And you’re right: The fact that the ball is traditionally hiked in the play you link to does not make me accept it any more. It’s little kids deceiving other little kids.

  4. Posted by Josh on November 9, 2010 at 8:39 PM

    So, the relevant factor is how quickly it could be verified that a ball is in or out of play? Deception is okay so long as it is discovered within the arbitrary period of time that you deem acceptable?

    And, I don’t understand why these being “little kids” (although, I don’t consider 12 or 13 years old, the average age of Middle School football players, to be little kids) should have any effect on your analysis. Is this okay in the NFL because adults feelings won’t be hurt as much?


    • Posted by Tim on November 9, 2010 at 8:43 PM

      The relevant factor is the possibility of verifying whether a ball is in play. The defense here had two options: 1. Ask the referee; 2. Maul the quarterback in what would be viewed as an unsportsmanlike move. (At which point there could be 15-yard penalties and the QB could say he was legitimately confused. It’s plausible deniability.)

      And youth sports and professional sports have wildly different goals. I thought you were smart enough to understand that.


      • Posted by Josh on November 9, 2010 at 8:48 PM

        I don’t see why a normal tackle becomes a “maul” just because of the context. The defense could just normally tackle the QB to the ground. He takes the risk of being tackled in open field by going forward with the trick play. Football, even at the youth level, is a dangerous sport and perhaps a coach may make a decision that he doesn’t want to expose his QB to open field tackles and if he does make that decision, perhaps he doesn’t run QB draws or do other trick plays, but I think you’re overestimating the exceptionality of the QB’s exposure here.

        And, I think it’s patronizing to say that 12 or 13 year old boys are “little kids” who can’t handle deception. I know that would have annoyed the hell out of me when I was 13.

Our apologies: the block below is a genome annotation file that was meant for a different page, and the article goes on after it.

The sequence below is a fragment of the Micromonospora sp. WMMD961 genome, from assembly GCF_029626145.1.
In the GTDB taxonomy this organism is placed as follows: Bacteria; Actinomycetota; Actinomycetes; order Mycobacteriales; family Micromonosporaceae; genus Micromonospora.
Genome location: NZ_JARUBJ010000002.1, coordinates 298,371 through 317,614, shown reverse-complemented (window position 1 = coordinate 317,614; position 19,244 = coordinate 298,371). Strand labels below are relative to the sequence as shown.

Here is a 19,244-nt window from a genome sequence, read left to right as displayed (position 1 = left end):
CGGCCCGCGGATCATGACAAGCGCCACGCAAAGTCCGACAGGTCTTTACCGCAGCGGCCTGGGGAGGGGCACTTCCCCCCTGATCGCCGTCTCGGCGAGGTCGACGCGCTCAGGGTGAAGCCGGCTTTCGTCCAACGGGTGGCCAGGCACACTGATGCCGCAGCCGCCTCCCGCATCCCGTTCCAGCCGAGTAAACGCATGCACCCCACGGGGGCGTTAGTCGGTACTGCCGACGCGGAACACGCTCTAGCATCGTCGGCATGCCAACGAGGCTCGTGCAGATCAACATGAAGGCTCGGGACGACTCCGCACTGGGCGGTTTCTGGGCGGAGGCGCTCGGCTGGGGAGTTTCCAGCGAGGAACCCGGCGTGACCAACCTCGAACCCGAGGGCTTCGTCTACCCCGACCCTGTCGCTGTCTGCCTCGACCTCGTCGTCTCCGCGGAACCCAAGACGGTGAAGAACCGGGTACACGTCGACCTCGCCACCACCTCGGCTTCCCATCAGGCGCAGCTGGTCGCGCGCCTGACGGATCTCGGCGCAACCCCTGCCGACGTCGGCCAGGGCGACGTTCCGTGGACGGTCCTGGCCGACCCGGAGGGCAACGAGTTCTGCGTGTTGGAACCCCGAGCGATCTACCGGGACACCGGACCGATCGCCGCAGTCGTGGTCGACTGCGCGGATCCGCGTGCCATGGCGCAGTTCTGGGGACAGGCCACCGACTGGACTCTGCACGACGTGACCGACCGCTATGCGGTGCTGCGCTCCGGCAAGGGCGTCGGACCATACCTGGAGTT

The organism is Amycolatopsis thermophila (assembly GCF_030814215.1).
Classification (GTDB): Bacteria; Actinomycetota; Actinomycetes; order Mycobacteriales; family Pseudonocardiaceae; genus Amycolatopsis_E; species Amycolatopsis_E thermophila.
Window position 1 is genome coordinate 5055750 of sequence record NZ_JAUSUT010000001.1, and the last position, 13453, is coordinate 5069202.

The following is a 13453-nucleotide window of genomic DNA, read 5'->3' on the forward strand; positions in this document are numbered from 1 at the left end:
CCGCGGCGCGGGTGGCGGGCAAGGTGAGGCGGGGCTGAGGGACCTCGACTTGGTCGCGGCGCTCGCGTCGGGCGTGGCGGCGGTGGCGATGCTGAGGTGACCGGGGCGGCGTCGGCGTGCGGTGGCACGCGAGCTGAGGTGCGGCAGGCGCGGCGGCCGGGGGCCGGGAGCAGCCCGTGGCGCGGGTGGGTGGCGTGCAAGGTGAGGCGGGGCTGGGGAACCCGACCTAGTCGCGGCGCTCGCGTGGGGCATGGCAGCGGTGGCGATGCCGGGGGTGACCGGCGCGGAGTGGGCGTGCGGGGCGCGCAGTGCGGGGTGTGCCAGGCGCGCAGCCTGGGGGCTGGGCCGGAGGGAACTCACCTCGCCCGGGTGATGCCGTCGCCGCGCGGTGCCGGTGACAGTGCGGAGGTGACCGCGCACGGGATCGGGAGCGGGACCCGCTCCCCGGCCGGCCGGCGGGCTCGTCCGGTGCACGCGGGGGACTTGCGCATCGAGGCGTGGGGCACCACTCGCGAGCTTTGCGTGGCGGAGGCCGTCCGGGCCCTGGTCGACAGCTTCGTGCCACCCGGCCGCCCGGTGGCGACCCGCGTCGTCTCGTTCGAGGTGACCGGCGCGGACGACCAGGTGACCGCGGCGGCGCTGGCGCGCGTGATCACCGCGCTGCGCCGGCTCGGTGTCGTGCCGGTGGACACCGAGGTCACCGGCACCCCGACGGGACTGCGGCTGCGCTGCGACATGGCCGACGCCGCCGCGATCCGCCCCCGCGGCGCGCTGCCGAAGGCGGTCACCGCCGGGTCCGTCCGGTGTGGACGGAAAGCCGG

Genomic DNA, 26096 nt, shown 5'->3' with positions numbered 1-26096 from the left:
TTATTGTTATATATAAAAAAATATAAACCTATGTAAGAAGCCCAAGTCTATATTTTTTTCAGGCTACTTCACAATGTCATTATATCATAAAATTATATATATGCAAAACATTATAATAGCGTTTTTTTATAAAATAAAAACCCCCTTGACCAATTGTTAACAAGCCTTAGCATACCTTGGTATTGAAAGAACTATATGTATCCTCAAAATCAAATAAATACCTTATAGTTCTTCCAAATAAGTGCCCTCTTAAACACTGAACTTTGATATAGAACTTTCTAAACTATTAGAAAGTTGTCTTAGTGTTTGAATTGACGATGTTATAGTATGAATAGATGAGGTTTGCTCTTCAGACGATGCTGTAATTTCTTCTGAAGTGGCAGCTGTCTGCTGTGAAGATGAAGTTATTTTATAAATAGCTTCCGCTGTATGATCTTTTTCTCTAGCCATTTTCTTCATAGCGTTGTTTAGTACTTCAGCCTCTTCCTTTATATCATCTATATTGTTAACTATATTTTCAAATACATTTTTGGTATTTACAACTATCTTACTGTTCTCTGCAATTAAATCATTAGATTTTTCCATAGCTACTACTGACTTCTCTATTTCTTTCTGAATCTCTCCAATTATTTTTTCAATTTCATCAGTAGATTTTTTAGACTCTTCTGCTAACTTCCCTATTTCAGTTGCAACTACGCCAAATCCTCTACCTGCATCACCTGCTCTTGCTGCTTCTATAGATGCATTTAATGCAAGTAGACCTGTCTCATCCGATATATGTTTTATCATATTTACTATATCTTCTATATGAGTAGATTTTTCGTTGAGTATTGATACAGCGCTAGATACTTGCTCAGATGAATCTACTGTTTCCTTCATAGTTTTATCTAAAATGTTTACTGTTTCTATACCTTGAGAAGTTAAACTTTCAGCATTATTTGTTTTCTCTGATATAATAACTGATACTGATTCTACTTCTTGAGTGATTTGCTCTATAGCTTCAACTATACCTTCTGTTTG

• Posted by Tim on November 9, 2010 at 8:55 PM

          I’m sorry; I’ll be more responsible with my future uses of “maul.” I won’t use it to describe seven defenders tackling a quarterback who is completely upright with his head down. Further, any tackling of the QB here would “look” bad; it’s one of the things that prevented the defense from doing it.

          And please be specific and point out where I said little kids can’t handle deception. When I say that there’s a difference between the goals of professional sports and youth sports, I mean you play one to win and you play the other to learn the game. This does not teach anyone about how to play the game of football.


  5. Posted by John S on November 9, 2010 at 8:57 PM

    Wow, I turn away for a few minutes and the debate spirals out of control….

    Josh, I think there are a couple of standards at play here, and Tim has kind of articulated both of them. First, there is the difference between deception about the play or the ball, and then there is deception about the rules. Deceiving the opposition about what play you are running or where the ball is is fine, but deception that relies purely on a misunderstanding of the rules is not, particularly at this level. After all, it might be reasonable to assume a professional knows this rule (although some professionals don’t even know games can end in a tie), but middle schoolers are obviously less informed and more likely to defer to the coaches, who were clearly playing along in this case.

    Also, there is the standard of reasonableness. That is, what would it be reasonable for the defenders to do? In the case of a fake spike, or a counter, there are plenty of reasonable ways for the defense to respond (i.e. precisely locate the ball, don’t bite on first movement, etc.). As Tim pointed out about this case, though, it’s not really reasonable to expect the defenders to level a player who is casually walking by them with the ball. The video clearly shows that several defenders stood and up and were ready to tackle the QB, and presumably only didn’t because tackling the ball-carrier on a dead play often results in suspensions and penalties. Once again the fact that these are “little kids” (I too have qualms about the term, but so be it) is relevant. We are used to hard and possibly cheap hits in the NFL and college, and maybe even high school, but once you reach the level of middle school that kind of thing is really intolerable, and could even result in getting kicked off the team.